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About Yibble

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  1. This particular measure, yes, because it typically targets arrangements which were used by the self employed. However there has also been a huge push to tackle corporate and MNC avoidance (BEPS, Diverted Profits Tax etc.)
  2. If it were just that, then I would agree that it's just 'tough titty' on the taxpayer if/when the courts find against them. They took the risk. However what I believe has happened here is that, rather than the courts rule on the (non)effectiveness of such schemes, the UK Government has introduced legislation that, in effect, applies retrospective taxation. That doesn't seem right. The best advice will always be to stay clear of such schemes though and it's good that the UK Government is taking a stand against aggressive avoidance. Despite all the noise from lefty gobshites, it's George Osborne and (to some extent) his Tory successors who have done the most to tackle aggressive (and sometime less aggressive) avoidance. It's just a shame when they resort to unfair methods in doing that. Two wrongs don't make a right.
  3. Was there any such threat from anyone aside from the notorious bell-end who you made the flippant comment about? I can see that the police would need to investigate the complaint made by said bell-end, but I struggle to see anyone (aside from bell-end himself) could have thought there was any serious question of prosecution. Just curious.
  4. https://www.telegraph.co.uk/politics/2019/07/18/boris-johnsons-claim-eu-forces-kippers-packed-ice-pillows-exposed/ Yep, lazy journalism. However when reporting any 'new rule', the papers rarely to trouble to cite the law / regulation concerned.
  5. Indeed. The IoM treatment appears to be the same as outlined in HMRC's guidance. Also 'implicated' are the European Court of Justice and the EU's Advocate General, whose rulings / opinion appear to have dictated the way the IoM must apply VAT law to the transactions in point. I can see why that might all be a bit of an embarrassment to those claiming foul play here.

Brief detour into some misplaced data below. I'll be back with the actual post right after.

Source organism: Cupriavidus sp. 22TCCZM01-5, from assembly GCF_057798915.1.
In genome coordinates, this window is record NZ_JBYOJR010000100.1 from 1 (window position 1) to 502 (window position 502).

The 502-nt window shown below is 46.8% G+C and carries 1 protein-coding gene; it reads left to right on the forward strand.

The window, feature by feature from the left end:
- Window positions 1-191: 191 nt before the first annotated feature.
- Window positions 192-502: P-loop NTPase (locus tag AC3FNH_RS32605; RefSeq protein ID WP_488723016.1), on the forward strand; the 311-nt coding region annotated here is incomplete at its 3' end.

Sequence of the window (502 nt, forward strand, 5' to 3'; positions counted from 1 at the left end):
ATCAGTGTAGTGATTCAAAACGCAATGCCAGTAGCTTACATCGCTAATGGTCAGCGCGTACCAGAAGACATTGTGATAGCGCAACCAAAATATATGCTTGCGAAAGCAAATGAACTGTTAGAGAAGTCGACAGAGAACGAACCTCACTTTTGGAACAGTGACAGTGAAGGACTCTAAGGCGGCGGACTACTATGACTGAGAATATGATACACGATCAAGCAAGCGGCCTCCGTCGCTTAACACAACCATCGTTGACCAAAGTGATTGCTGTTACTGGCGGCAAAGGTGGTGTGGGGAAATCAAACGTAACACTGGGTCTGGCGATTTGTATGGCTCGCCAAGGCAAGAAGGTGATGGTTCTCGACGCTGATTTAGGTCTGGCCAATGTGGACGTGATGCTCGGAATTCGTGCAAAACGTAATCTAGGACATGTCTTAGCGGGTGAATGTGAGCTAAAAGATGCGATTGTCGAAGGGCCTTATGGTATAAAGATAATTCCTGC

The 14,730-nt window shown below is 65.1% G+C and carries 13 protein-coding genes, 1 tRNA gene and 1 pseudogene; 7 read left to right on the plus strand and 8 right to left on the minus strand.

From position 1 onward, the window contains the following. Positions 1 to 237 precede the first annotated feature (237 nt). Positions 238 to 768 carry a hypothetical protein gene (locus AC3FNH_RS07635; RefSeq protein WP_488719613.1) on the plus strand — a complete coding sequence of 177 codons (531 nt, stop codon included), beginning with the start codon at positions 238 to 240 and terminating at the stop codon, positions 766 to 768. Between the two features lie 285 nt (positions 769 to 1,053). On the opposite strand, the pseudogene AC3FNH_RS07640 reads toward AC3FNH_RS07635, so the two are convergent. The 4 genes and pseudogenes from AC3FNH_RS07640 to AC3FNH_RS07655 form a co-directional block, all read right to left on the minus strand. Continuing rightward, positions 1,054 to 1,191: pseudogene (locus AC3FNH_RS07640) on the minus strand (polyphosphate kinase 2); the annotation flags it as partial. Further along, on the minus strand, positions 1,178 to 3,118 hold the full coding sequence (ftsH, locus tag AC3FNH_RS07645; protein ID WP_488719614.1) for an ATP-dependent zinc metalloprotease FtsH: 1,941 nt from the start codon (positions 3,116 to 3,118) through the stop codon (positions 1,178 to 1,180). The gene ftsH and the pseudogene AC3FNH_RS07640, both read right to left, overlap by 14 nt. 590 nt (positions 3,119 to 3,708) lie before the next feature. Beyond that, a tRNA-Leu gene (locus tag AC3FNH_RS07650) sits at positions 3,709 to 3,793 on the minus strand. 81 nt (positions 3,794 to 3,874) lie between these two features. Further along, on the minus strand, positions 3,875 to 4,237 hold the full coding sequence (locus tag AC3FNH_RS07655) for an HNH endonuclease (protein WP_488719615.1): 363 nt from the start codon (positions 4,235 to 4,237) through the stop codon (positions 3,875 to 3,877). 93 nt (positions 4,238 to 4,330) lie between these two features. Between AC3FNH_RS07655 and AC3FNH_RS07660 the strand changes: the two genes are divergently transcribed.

6. As a strategic plan for dealing with this menace, I'd suggest: It to provide a good topic for incessantly bickering old farts to have an extended moan about on the internet. Somebody to demand mandatory proficiency tests, licensing, insurance, MOTs and airworthiness certificates for all skateboarders and skateboards. Skateboarding in groups of more than two to require an events licence and road closures, with local potato pickers to be sworn in as special constables and given powers to fine anyone who fails to show them due respect. IoMG to nationalise skateboarding, set up a department of skateboarding and then announce a public consultation on how to reduce costs incurred by the department. All common sense, relative risk perception or proportionality on the issue to be expressly forbidden.
  7. Agreed*. And that's a good thing *Though I would have said 'cautious when' rather than 'scared of', but that's getting pedantic.
  8. What new rule? The rule about giving cyclists plenty of room when overtaking them has been there since the (GB) Highway Code was introduced in 1931. What has changed recently is the police warning they will increasingly take action against dangerous drivers who flout the rule. Not before time too.
  9. As 'NoTail' says above, it might be the absence of regulation and the ability to do all the sorts of things the EU doesn't like. Or it could simply be the growing importance of Dubai as a offshore financial hub. Personally I would question the current business logic of moving activities to a notoriously illiberal country, just across the gulf from Iran, where all the buildings are made of glass.